After leaving Crete the QM2 continued sailing toward the Suez Canal. Grayden and I were so excited over the possibility of sailing into this area that neither of us have ever been. The Middle East is a place that many of us think of, but never visit. Different cultures, different languages , different religions, different alphabets, and very different scenery awaited the next leg of our World Voyage!
The evenings brought brilliant sunsets as we said goodnight to the day.
We both felt safe and were happy that Cunard and the officers of Queen Mary 2 were looking after everyone's safety. Thankfully, we had no issues during this voyage of this area!
The Suez Canal is an artificial sea level waterway that goes through Egypt. It connects the Mediterranean Sea to the Red Sea through the Isthmus of Suez. This 120 mile route divides Africa and Asia. We were so excited to view this transit that we opted to have breakfast in our stateroom so we could view the early morning beginning of the canal from our balcony.
The canal was constructed in 1859 and completed in 1869. The Suez Canal starts at Port Said and ends in the city of Suez. When I think of a canal I think of locks, but the Suez Canal does not have locks like the Panama Canal. The Suez Canal has no locks because of the flat terrain, and the minor sea level difference between each end is inconsequential for shipping.
There were towns dotting the Suez as we traveled along. Since 2014 there has been major development along the corridor. The cost of transiting the canal has brought great economic growth to Egypt.
As we looked forward we could see the Suez Canal Bridge that links Africa to Asia. It is also known as Al Salam Peace Bridge or Mubarak Peace Bridge. It is also known as the Japanese-Egyptian Friendship Bridge as Japan contributed over 60% of the construction cost. Egypt put up the other 40%. The Japanese participated in this endeavor as part of the larger project to develop the Sinai Peninsula. The bridge opened in 2001.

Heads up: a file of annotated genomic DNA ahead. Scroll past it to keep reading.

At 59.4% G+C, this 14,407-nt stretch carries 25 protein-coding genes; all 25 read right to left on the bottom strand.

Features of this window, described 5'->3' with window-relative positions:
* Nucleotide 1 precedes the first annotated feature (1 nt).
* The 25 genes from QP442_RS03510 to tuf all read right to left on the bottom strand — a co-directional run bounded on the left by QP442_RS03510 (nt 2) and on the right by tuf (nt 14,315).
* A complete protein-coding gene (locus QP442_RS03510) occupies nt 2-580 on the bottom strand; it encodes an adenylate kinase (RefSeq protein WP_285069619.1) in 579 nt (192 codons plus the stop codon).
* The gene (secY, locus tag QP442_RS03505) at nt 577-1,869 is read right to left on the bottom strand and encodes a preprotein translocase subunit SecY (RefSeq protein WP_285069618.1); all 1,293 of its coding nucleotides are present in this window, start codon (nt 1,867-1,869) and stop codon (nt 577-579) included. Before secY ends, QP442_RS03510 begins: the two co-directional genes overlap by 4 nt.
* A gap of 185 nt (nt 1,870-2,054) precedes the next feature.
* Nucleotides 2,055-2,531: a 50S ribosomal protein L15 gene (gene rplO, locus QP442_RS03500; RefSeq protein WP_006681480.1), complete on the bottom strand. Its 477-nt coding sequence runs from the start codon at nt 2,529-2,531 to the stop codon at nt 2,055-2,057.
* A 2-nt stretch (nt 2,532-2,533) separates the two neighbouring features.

Going under this giant bridge was interesting to say the least! The clearance was just a little over 229 feet. So the Queen Mary 2 could not be over 223 feet over the water line. I'm glad I'm not the one to do those calculations!
I can assure you we were both in awe over the scenery! A canal this vast in the middle of the desert! How amazing!
Our day was full of constant surprises as we watched the transit from various points along the ship.
Taking this trip down the Suez Canal was certainly an unreal moment for Grayden and I. Never in my wildest dreams did I expect to experience this area!
Ninety percent of Egyptians follow Islam and we saw many minarets dotting the landscape. These towers call to prayer those that follow the Muslim faith five times a day.
This memorial is dedicated to the defense of the Suez Canal against the Ottoman Army during World War I.
The QM2 passed through the Great Bitter Lake and approached Port Suez then we entered the Gulf of Suez. Soon our ship entered the Red Sea near Sharm el Sheik before setting a south easterly course to pass along the Egyptian and Saudi Arabian coasts.